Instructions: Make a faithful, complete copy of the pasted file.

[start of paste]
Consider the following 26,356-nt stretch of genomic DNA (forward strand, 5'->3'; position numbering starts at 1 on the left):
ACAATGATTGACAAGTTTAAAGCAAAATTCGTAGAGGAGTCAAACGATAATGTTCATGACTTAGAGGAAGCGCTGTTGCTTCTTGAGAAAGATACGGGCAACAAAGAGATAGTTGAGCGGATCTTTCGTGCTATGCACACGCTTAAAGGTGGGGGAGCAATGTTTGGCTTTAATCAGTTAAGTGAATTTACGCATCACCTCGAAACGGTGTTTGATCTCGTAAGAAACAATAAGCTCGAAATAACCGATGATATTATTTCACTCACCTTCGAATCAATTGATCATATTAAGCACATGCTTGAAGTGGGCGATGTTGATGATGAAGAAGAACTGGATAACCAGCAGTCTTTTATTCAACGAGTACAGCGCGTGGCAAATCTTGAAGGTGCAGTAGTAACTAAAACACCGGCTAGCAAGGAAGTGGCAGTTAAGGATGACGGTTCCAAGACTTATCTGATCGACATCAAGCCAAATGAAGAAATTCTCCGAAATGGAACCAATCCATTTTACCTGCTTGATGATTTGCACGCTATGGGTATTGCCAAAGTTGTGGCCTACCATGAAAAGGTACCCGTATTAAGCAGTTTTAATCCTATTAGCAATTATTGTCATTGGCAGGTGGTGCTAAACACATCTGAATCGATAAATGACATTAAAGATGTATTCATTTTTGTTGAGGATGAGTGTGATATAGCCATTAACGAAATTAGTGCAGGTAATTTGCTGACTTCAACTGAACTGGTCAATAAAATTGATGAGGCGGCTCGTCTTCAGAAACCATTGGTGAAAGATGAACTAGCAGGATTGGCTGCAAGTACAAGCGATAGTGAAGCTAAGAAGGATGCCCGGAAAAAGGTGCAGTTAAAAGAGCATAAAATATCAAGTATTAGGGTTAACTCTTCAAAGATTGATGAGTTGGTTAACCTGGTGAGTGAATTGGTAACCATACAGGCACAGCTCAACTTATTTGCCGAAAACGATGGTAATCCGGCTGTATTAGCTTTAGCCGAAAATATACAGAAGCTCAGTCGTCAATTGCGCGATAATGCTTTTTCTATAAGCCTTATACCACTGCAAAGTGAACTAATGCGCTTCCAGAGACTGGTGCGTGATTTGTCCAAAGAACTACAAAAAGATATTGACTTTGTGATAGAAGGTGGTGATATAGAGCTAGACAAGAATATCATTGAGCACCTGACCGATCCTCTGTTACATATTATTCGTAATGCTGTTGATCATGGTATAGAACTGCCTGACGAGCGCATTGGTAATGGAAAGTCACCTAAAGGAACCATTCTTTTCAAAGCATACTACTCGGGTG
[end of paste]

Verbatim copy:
Consider the following 26,356-nt stretch of genomic DNA (forward strand, 5'->3'; position numbering starts at 1 on the left):
ACAATGATTGACAAGTTTAAAGCAAAATTCGTAGAGGAGTCAAACGATAATGTTCATGACTTAGAGGAAGCGCTGTTGCTTCTTGAGAAAGATACGGGCAACAAAGAGATAGTTGAGCGGATCTTTCGTGCTATGCACACGCTTAAAGGTGGGGGAGCAATGTTTGGCTTTAATCAGTTAAGTGAATTTACGCATCACCTCGAAACGGTGTTTGATCTCGTAAGAAACAATAAGCTCGAAATAACCGATGATATTATTTCACTCACCTTCGAATCAATTGATCATATTAAGCACATGCTTGAAGTGGGCGATGTTGATGATGAAGAAGAACTGGATAACCAGCAGTCTTTTATTCAACGAGTACAGCGCGTGGCAAATCTTGAAGGTGCAGTAGTAACTAAAACACCGGCTAGCAAGGAAGTGGCAGTTAAGGATGACGGTTCCAAGACTTATCTGATCGACATCAAGCCAAATGAAGAAATTCTCCGAAATGGAACCAATCCATTTTACCTGCTTGATGATTTGCACGCTATGGGTATTGCCAAAGTTGTGGCCTACCATGAAAAGGTACCCGTATTAAGCAGTTTTAATCCTATTAGCAATTATTGTCATTGGCAGGTGGTGCTAAACACATCTGAATCGATAAATGACATTAAAGATGTATTCATTTTTGTTGAGGATGAGTGTGATATAGCCATTAACGAAATTAGTGCAGGTAATTTGCTGACTTCAACTGAACTGGTCAATAAAATTGATGAGGCGGCTCGTCTTCAGAAACCATTGGTGAAAGATGAACTAGCAGGATTGGCTGCAAGTACAAGCGATAGTGAAGCTAAGAAGGATGCCCGGAAAAAGGTGCAGTTAAAAGAGCATAAAATATCAAGTATTAGGGTTAACTCTTCAAAGATTGATGAGTTGGTTAACCTGGTGAGTGAATTGGTAACCATACAGGCACAGCTCAACTTATTTGCCGAAAACGATGGTAATCCGGCTGTATTAGCTTTAGCCGAAAATATACAGAAGCTCAGTCGTCAATTGCGCGATAATGCTTTTTCTATAAGCCTTATACCACTGCAAAGTGAACTAATGCGCTTCCAGAGACTGGTGCGTGATTTGTCCAAAGAACTACAAAAAGATATTGACTTTGTGATAGAAGGTGGTGATATAGAGCTAGACAAGAATATCATTGAGCACCTGACCGATCCTCTGTTACATATTATTCGTAATGCTGTTGATCATGGTATAGAACTGCCTGACGAGCGCATTGGTAATGGAAAGTCACCTAAAGGAACCATTCTTTTCAAAGCATACTACTCGGGTG